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April 24, 2017  

Evaluation and Treatment of Adults with the Possibility of Recovered Memories of Childhood Sexual Abuse

Prepared by: The NASW National Council on the Practice of Clinical Social Work
June 1996

Introduction

Serious ethical and legal issues have arisen in the clinical literature, courtrooms, and legislatures around the country with regard to the recovering of memories of childhood sexual abuse during the process of treatment. This statement is an effort on the part of the National Association of Social Workers (NASW) National Council on the Practice of Clinical Social Work to provide guidance for clinical social workers as they proceed with the evaluation and treatment of their clients. This guidance is based on the foundation that the clinical social worker's decisions should be clinically sound, ethically based, and legally sanctioned.

The validity of some recovered memories of sexual abuse has been the cause of passionate debate among mental health professionals, attorneys, and the public. In addition to the questions of validity of undocumented reports of sexual abuse and the therapeutic techniques used to elicit these memories have been placed under scrutiny. We will not enter the debate on whether traumatic events are forgotten or how accurately people report their memories. There is ongoing and developing research on memory, including the repressed memory phenomenon. Clinical social workers should be continuously acquainting themselves with this literature. Our concern is for the clients who believe they have been traumatized by childhood sexual abuse as well as the people who believe they have been falsely accused of being a sexual abuser. This statement addresses and reiterates the basic clinical and ethical principles and standards that NASW and the social work profession have followed, applied to the assessment and treatment of clients for whom the possibility of childhood sexual abuse may be present.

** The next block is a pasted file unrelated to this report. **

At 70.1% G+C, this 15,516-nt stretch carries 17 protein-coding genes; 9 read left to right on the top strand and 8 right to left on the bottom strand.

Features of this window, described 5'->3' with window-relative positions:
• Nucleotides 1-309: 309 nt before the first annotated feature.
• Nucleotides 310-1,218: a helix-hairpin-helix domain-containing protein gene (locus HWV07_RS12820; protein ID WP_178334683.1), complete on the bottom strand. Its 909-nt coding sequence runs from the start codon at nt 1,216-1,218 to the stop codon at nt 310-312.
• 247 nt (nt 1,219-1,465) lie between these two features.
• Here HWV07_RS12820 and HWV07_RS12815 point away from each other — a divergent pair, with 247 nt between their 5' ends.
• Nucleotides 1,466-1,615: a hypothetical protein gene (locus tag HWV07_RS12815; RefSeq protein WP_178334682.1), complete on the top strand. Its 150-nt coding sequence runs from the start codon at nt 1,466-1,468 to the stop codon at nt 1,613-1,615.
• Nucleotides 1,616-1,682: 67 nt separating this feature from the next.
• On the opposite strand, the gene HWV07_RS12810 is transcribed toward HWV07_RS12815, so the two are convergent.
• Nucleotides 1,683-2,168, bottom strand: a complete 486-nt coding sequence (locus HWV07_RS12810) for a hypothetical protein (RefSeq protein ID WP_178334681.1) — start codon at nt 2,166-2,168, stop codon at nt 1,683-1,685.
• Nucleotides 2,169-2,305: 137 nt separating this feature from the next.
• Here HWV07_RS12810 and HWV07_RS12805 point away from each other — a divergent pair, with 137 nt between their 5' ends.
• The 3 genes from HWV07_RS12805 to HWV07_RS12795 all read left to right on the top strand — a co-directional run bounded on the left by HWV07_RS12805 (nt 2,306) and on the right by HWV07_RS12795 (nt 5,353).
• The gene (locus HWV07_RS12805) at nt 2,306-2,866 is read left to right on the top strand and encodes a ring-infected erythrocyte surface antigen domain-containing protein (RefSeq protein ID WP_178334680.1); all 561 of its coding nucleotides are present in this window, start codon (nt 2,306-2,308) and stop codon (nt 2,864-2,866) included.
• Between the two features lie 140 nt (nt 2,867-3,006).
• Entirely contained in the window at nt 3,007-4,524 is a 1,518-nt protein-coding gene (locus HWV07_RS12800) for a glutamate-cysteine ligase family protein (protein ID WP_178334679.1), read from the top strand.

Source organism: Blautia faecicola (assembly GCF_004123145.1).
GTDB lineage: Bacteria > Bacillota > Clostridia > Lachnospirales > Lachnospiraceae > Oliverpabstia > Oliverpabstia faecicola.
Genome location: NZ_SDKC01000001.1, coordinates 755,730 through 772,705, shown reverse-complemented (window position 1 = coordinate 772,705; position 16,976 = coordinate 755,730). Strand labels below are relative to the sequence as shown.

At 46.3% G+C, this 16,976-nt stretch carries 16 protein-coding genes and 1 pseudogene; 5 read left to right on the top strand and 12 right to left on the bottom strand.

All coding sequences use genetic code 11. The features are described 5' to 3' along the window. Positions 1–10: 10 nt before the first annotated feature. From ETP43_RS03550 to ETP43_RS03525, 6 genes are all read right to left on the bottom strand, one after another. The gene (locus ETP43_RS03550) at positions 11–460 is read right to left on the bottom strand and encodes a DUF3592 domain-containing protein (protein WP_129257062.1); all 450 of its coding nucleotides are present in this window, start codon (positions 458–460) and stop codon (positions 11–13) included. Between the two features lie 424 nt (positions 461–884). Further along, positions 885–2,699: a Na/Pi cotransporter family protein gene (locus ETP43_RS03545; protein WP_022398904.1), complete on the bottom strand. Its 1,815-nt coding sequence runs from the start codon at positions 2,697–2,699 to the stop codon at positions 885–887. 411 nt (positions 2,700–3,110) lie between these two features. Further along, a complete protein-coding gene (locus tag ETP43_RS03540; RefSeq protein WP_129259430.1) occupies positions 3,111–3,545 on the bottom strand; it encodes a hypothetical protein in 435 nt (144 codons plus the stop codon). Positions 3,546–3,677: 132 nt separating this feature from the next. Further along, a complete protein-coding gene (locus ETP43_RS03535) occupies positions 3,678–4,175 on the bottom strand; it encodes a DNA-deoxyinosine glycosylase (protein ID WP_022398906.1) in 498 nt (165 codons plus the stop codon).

Therapeutic Relationship

Establishing and maintaining the appropriate therapeutic relationship is the responsibility of the clinical social worker, not the client. The clinical social worker should:

  • establish and maintain an appropriate therapeutic relationship with careful attention to boundary management
  • recognize that the client may be influenced by the opinions, conjecture, or suggestions of the therapist
  • not minimize the power and influence he or she has on a client's impressions and beliefs
  • guard against engaging in self-disclosure and premature interpretations during the treatment process
  • guard against using leading questions to recover memories
  • be cognizant that disclosure of forgotten experience is a part of the process but not the goal of therapy
  • respect the client's right to self-determination.

The clinical social worker's role is to be empathetic, neutral, and non-judgmental. Awareness of one's own attitudes toward repressed memories is crucial. Attitudes of enthusiastic belief or disbelief can and will have an effect on the treatment process. Any predisposition with regard to whether the client's symptoms are related to particular events or circumstances may render the assessment and treatment inappropriate and ineffective. The therapist's responsibility is to maintain the focus of treatment on symptom reduction or elimination and to enhance the ability of the client to function appropriately and comfortably in his or her daily life.

Evaluation and Treatment

A treatment plan should be developed based on a complete psychosocial and diagnostic assessment. Issues related to the client's total clinical picture including symptoms and level of functioning need to be carefully evaluated. All likely medical causes for the client's symptoms need to be identified by referring the client to the appropriate medical personnel before diagnostic conclusions are drawn. Other adjunct services should be made available to the client as needed.